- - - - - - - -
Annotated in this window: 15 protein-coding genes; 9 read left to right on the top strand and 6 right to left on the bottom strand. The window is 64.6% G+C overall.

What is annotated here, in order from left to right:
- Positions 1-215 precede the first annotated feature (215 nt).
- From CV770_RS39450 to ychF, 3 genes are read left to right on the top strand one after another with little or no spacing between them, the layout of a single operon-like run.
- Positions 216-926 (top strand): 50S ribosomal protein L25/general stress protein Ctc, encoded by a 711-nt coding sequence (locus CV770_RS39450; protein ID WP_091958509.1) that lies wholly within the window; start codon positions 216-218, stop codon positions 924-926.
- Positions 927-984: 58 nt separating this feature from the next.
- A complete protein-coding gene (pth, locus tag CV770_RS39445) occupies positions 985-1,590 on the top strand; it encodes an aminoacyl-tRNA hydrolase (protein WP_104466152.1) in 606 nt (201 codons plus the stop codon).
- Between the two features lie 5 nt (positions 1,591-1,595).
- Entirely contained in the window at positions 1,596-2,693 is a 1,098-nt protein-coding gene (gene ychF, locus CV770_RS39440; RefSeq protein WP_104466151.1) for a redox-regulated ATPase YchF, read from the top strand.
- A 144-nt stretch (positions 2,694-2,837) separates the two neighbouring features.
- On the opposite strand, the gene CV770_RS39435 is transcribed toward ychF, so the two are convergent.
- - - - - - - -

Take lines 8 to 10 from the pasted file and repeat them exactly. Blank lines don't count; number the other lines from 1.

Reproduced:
- Between the two features lie 5 nt (positions 1,591-1,595).
- Entirely contained in the window at positions 1,596-2,693 is a 1,098-nt protein-coding gene (gene ychF, locus CV770_RS39440; RefSeq protein WP_104466151.1) for a redox-regulated ATPase YchF, read from the top strand.
- A 144-nt stretch (positions 2,694-2,837) separates the two neighbouring features.